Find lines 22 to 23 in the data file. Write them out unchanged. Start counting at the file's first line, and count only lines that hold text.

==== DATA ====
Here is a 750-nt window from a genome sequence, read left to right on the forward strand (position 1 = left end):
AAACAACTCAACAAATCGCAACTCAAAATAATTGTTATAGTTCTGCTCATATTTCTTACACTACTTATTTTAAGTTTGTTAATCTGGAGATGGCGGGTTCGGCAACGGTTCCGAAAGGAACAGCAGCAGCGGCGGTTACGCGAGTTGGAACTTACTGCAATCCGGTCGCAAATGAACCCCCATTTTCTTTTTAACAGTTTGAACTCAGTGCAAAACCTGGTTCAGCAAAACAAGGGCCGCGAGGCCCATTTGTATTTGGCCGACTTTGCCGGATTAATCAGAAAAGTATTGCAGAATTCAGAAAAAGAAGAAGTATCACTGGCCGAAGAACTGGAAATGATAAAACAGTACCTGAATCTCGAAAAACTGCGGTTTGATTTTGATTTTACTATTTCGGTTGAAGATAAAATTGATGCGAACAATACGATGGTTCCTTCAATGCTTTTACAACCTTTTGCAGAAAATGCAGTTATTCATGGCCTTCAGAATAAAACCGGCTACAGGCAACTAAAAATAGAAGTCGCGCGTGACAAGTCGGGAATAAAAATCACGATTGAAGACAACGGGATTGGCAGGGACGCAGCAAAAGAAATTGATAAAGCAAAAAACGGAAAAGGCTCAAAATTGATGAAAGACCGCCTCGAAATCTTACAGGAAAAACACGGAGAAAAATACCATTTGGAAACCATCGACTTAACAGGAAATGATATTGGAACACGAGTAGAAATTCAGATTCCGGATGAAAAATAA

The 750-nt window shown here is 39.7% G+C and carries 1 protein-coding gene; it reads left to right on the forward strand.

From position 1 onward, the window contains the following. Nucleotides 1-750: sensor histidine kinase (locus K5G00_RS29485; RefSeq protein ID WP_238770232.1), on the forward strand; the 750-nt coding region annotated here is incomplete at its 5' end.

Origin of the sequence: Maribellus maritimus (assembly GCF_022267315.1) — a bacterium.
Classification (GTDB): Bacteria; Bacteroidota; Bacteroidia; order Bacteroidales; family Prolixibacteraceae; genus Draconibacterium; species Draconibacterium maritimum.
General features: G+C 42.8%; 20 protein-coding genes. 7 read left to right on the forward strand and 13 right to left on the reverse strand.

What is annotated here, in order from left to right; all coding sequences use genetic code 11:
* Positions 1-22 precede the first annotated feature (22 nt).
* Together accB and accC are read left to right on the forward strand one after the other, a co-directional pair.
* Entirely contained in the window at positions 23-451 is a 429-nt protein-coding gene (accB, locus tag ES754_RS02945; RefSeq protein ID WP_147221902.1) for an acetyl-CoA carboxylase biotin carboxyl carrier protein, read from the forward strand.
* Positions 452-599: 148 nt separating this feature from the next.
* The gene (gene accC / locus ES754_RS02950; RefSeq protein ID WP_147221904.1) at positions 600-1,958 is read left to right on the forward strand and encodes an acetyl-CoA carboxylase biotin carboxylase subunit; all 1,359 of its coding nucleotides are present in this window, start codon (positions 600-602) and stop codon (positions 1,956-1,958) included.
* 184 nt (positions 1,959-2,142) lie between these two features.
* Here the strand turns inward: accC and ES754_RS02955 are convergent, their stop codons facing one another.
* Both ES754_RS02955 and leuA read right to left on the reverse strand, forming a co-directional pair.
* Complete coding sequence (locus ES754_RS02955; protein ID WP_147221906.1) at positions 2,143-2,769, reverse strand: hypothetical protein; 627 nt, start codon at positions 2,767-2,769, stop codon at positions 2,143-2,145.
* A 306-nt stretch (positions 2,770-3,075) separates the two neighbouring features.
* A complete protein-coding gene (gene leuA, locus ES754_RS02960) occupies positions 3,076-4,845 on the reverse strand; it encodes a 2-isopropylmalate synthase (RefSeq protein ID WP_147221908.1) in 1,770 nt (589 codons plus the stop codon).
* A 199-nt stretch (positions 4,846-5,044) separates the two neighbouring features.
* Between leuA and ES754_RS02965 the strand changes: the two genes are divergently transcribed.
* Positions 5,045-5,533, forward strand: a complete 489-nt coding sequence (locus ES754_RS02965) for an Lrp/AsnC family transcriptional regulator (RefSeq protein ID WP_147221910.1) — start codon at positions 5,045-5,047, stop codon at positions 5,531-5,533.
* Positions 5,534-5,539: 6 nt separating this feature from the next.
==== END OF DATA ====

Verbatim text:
* Positions 5,045-5,533, forward strand: a complete 489-nt coding sequence (locus ES754_RS02965) for an Lrp/AsnC family transcriptional regulator (RefSeq protein ID WP_147221910.1) — start codon at positions 5,045-5,047, stop codon at positions 5,531-5,533.
* Positions 5,534-5,539: 6 nt separating this feature from the next.